Day 3; Service- Does it really matter or will we pay whatever?
In the continuing journey to see if good or bad service drives business growth from a first-hand experience during my family holiday, I decided to tackle things a little differently today based on a few observations this week.
When we are on holidays and venture to a destination which is ‘in season’ and heavily populated with tourists of all shapes, sizes and colours, does it REALLY matter what the service is like, or are we (the consumers) trapped into buying from the limited range of businesses and subsequently forced to pay whatever they charge without any real ground for complaint or consequence? I am starting to think the latter is the case. I feel trapped and compelled to pay whatever it is I am told to pay and just grin and say ‘thanks”.
My journey this morning took me on a journey of remembrance, one which took me back up the killer hills from Apollo Bay up Skenes Creek Road towards Beech Forest. It was only back in October that my brother and I tackled this road as a part of the Amy’s Gran Fondo 120km ride, and it was just as bad driving up it, and wondering how the hell I made it up with limited fitness and training, but I did feel better when the peak was reached in the car versus the bike!. It was this road trip and the need for some fuel which prompted this topic.
With the option to head south and go ‘off road’ with limited fuel or back track about 15 km to top up and be safe, I found myself back at my venue I wrote about and raved about yesterday for their great service and product range in Lavers Hill. This was also the only stop offering fuel for some time so I lined up to get my top up.
It was only after filling up that I noticed the price of $1.66 a litre, which seemed a bit high. I know fuel prices are a topic much loved in the media and all over the place in Australia, but I am one of those consumers who don’t really take any notice. If I need it I get it- I don’t drive around price hunting or use discount vouchers (more out of laziness than wealth!). It also comes from living 6 years in Dubai where fuel was so cheap and no price boards existed at stations, nor did the obsession with the price variation of a few cents here or there, as here. So my point is, I think this is quiet more expensive than back in Canberra by about 15-20 cents which is substantial and soon eats into the fill up cost! This got me wondering just how much could they charge and people would still pay. There were no other choices and it really was a captive market!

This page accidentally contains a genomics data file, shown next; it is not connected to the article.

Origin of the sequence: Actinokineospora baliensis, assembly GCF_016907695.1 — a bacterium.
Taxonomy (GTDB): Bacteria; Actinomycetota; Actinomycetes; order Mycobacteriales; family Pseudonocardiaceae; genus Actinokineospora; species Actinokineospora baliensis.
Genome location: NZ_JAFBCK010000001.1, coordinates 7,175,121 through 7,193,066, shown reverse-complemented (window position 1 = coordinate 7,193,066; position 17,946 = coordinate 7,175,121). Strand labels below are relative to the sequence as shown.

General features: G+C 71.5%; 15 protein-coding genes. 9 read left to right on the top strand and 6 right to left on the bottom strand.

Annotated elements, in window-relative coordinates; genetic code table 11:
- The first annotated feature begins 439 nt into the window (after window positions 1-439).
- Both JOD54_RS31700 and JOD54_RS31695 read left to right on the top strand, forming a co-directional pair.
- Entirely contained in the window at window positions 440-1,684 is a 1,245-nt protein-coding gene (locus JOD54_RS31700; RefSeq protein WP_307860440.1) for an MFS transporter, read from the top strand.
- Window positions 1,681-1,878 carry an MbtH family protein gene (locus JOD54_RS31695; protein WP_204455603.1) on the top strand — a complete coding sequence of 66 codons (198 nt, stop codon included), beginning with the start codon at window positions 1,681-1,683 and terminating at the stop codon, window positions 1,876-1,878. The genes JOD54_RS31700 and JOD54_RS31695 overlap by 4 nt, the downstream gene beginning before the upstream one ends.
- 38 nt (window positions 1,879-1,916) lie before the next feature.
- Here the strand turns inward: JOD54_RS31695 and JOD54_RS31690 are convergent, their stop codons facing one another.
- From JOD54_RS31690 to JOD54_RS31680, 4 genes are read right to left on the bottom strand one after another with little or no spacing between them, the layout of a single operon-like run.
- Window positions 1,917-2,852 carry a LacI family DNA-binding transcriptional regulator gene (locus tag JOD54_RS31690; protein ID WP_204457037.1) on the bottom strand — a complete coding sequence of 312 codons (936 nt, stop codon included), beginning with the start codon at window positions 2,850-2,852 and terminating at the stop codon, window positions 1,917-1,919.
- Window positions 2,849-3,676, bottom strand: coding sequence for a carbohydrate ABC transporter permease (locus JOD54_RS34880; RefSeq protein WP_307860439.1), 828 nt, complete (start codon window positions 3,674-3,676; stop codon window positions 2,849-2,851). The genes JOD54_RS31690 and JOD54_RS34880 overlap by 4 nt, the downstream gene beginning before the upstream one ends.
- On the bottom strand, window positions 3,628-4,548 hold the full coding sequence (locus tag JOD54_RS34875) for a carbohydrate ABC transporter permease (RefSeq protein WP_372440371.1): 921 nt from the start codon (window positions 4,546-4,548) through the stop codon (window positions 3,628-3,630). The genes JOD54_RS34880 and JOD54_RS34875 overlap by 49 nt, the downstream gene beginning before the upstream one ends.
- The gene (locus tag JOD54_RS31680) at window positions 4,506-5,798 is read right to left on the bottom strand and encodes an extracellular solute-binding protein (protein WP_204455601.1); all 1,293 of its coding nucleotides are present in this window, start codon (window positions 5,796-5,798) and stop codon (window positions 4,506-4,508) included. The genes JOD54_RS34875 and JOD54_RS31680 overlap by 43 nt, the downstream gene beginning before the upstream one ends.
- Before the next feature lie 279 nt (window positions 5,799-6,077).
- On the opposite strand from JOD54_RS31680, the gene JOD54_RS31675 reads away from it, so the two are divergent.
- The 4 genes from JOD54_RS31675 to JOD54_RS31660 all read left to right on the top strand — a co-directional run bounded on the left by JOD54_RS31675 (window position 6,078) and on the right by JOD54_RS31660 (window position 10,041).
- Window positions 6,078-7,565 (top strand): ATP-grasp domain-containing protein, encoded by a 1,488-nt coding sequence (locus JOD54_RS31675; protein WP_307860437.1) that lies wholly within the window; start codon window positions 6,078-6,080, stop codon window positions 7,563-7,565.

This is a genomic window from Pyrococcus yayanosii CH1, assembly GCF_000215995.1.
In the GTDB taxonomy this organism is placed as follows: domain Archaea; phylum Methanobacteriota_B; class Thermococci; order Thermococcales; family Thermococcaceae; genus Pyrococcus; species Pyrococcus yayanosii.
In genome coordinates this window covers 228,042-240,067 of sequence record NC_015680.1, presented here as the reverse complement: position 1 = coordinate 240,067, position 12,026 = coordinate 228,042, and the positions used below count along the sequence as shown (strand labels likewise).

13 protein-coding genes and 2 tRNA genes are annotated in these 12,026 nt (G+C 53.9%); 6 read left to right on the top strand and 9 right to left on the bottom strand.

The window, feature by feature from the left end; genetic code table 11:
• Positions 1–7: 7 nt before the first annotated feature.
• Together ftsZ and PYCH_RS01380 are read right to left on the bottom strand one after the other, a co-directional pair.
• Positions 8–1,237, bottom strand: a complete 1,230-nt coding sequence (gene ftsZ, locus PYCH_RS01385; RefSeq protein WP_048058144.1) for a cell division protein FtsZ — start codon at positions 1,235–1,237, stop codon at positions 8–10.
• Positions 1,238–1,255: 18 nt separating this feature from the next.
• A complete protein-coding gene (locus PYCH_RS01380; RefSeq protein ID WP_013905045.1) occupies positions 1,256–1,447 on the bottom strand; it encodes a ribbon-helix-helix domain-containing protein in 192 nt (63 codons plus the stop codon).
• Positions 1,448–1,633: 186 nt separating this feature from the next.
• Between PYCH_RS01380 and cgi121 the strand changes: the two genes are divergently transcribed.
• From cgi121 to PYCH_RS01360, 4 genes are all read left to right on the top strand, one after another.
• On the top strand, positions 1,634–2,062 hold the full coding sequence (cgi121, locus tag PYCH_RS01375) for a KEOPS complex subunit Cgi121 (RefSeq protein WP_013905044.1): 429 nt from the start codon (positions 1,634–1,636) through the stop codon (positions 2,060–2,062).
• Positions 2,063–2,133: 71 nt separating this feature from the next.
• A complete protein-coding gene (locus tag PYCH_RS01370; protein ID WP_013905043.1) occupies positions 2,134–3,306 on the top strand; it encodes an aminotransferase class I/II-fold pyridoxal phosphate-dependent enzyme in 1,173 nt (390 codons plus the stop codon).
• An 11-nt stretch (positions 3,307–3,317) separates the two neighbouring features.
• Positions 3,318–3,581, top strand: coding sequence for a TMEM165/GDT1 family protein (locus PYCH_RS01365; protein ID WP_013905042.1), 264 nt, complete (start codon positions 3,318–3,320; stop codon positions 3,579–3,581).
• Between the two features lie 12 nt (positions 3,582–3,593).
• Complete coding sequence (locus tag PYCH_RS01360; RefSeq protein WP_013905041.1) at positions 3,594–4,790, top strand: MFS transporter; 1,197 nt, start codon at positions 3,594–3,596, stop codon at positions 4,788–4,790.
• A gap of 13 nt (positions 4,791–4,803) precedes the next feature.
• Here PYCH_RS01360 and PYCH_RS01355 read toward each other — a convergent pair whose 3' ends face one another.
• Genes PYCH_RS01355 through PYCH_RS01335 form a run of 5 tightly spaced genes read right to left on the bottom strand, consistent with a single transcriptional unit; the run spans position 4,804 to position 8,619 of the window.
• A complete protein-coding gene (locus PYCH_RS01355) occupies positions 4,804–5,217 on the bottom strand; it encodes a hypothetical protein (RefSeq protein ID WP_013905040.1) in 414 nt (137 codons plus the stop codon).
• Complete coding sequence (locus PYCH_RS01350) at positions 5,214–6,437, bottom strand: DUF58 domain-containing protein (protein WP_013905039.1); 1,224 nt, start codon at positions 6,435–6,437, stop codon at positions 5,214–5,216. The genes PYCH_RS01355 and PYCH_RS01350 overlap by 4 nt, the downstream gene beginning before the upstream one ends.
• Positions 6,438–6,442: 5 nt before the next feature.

When I paid, they also charged $0.50 for using a credit card! Again you can’t argue as you need to use the service if that was the option of payment you chose. Add 3 pies and a Chicken wrap to my bill and I ended up paying $105 for the pleasure- again no choice apart from not getting the pies and dealing with the hungry kids! How much can small or unique operators charge in peak season? If we come to them buy something and say “Wow that was expensive, what a rip off” we still buy it, and may in fact have to go back again if there are no other choices!
This made me think back to the places I had been to this week.
I finally got my prawns today, and while they were local and fresh (and great with some fresh garlic and oil) they were $45 a kg for green prawns, and salmon was the same amount. Again, I didn’t question it.
Fish and Chips in Lorne for 4 bits of fish, 4 potato cakes, chips and scallops about $65!
About $140 at the supermarket for real basic items like bread, milk, some fruit, coffee, toiletries etc. and then had to go again to get actual food!
It is always $50-100 each time you open your wallet. Now I am not complaining about paying for holiday expenses, as this is a part of the deal, but the prices are definitely much more than our normal ‘home’ prices. As a business coach, I would probably encourage these businesses to maximise the opportunity in peak season, but how does this affect the business long term?
How do the locals feel about excessive pricing, or does a ‘secret’ local pricing policy occur? Do these businesses charge and earn adequate profits in the 3-4 months peak season to withstand the massive winter lull? Or does the fact that every second place, including accommodation spots, have a ‘For Sale” sign answer this question?
So in such highly populated tourist locations, will we pay anything that is asked of us and accept a mixture of the good and the bad service because we have no choice, or do we bear the evil prices, but make sure that particular location is added to your ‘boycotted’ list of future holiday spots?
I would love to hear your thoughts?
Cheers from Apollo Bay….Tony
Wednesday sees the journey move to Melbourne and my favourite place- Docklands!